Don't let it get away!
Keep track of the stocks that matter to you.
Help yourself with the Fool's FREE and easy new watchlist service today.
Just weeks later, the two firms have inked yet another major agreement. This time, the international oil and gas major is picking up 25% of Chesapeake's Fayetteville Shale assets for $1.9 billion.
BP isn't the only company to jump on board this Arkansas shale sizzler in the past year. XTO Energy (NYSE: XTO ) has been a big buyer, while Petrohawk (NYSE: HK ) paid a pretty penny for some prospective acreage, too. BP's payment of around $14,000 an acre actually comes in right around Petrohawk's purchase price.
Before all the Haynesville hoopla, the Fayetteville was looking like the jewel in Chesapeake's crown. Despite its recent overshadowing, this is still a terrific asset. Chesapeake notes that initial production rates are on the rise, while drilling costs are declining. So why is Chesapeake selling?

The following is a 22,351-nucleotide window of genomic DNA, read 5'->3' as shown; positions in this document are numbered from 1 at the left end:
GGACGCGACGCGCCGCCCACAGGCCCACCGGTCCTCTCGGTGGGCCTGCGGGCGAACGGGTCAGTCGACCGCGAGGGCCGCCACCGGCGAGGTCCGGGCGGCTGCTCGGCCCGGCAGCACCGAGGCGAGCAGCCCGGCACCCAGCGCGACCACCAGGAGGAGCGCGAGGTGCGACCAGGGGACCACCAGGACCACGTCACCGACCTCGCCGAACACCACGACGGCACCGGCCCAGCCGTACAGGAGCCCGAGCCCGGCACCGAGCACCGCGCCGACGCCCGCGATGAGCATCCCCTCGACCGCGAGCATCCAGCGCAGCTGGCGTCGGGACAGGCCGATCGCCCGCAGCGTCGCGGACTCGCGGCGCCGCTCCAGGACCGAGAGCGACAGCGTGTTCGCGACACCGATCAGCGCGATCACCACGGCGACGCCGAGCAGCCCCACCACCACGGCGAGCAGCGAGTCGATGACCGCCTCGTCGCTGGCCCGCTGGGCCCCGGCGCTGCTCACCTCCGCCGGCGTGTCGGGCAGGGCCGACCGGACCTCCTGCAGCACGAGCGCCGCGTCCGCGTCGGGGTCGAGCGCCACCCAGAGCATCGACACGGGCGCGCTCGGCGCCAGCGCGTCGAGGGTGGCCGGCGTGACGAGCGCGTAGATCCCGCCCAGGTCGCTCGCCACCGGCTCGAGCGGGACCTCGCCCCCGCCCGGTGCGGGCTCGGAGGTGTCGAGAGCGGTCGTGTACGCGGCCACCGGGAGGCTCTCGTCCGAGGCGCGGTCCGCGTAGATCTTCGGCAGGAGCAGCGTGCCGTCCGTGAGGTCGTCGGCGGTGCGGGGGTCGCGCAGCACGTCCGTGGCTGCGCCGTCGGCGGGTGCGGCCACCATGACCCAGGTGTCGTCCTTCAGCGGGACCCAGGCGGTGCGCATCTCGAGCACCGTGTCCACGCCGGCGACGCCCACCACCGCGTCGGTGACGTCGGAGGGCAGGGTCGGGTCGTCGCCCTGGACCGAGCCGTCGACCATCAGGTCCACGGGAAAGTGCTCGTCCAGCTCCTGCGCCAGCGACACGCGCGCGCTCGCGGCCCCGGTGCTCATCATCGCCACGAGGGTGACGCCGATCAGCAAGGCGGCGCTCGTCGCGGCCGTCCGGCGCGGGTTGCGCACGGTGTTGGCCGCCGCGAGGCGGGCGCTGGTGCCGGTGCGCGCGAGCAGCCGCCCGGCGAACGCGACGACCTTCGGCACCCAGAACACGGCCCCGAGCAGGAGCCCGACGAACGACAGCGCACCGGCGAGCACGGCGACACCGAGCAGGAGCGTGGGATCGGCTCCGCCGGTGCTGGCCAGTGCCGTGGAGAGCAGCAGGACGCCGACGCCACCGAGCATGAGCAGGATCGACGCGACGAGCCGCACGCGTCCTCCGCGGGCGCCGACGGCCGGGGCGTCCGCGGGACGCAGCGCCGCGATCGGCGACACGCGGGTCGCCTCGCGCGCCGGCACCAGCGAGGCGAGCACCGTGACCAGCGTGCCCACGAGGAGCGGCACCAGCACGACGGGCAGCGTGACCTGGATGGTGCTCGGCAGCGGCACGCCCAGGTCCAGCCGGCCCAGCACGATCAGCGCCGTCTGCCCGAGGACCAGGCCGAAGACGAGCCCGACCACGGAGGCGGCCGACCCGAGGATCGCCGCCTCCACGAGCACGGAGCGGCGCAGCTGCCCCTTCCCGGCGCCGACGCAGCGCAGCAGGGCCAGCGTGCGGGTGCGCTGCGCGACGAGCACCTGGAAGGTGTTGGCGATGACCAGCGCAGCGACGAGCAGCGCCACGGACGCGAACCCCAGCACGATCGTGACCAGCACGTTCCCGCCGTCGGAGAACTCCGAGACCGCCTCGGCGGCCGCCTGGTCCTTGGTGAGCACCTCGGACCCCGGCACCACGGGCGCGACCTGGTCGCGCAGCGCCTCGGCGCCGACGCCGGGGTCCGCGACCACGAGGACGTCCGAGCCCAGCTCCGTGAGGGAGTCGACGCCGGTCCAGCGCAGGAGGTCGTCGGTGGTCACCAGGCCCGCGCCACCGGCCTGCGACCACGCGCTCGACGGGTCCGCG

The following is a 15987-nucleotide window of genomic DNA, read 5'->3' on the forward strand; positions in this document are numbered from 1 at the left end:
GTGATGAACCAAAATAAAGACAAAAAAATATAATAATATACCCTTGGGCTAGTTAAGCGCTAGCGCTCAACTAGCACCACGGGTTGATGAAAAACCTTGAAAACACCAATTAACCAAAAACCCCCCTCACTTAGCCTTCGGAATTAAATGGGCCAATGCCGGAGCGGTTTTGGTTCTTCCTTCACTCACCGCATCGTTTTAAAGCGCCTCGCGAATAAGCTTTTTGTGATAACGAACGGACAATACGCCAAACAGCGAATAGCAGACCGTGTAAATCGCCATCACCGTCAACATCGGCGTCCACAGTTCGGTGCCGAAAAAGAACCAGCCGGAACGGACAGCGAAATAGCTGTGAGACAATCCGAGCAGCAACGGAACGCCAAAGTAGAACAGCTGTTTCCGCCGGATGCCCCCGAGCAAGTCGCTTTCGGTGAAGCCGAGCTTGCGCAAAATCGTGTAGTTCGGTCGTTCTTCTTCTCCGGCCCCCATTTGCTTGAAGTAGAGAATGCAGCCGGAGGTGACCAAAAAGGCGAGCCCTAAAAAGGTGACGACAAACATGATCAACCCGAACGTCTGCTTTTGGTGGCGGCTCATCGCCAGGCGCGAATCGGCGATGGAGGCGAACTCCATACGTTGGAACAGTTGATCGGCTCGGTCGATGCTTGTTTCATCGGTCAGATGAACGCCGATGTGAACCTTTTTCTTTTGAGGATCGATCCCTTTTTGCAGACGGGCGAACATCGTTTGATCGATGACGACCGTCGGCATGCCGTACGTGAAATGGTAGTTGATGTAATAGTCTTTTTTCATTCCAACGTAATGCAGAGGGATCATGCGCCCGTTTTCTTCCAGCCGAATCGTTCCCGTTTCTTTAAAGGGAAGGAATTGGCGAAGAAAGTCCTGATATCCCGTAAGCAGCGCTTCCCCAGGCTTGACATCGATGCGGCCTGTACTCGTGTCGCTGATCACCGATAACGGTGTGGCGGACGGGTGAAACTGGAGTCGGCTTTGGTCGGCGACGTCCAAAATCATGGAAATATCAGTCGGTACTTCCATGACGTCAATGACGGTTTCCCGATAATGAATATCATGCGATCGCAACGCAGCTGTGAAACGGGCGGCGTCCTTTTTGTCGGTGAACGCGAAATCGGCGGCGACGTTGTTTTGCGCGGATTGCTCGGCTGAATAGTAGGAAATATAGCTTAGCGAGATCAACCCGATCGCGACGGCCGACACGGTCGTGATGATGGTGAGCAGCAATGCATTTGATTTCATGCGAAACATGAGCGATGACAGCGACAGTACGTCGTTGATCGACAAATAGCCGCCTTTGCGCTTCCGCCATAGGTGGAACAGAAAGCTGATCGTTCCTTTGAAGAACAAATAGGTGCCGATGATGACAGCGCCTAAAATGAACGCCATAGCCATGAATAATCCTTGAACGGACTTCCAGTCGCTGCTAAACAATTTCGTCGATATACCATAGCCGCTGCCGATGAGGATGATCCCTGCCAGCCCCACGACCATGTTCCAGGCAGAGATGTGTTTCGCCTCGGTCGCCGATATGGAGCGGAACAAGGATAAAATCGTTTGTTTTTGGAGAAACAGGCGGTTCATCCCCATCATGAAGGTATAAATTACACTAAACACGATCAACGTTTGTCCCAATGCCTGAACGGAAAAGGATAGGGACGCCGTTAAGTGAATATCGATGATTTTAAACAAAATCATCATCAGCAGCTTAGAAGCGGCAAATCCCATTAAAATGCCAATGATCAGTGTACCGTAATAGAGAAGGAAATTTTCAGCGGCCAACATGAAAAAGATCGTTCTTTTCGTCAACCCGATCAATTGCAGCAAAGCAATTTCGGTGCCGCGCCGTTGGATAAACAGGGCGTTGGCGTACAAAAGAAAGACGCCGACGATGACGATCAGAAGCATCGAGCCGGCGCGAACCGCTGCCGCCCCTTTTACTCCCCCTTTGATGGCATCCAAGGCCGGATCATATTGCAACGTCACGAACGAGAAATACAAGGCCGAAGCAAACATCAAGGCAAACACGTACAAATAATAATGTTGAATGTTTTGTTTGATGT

This deal is part of the same asset monetization program that spurred the company to sell off the Woodford to BP, and to divest a 20% stake in the Haynesville to Plains Exploration & Production (NYSE: PXP ) . Not only are the joint venture-style deals bringing in cash up front, but the new partners are footing all near-term development costs. This allows Chesapeake to maintain a furious pace of drilling without issuing more debt or equity.
Chesapeake is also actively negotiating a similar venture up in the Marcellus Shale. Any progress on that front with a company like ConocoPhillips (NYSE: COP ) or ExxonMobil (NYSE: XOM ) would reinforce the majors' apparent appetite for onshore natural gas assets. It should also reassure energy investors that such assets are getting more attractive to potential buyers as prices fall -- not less so.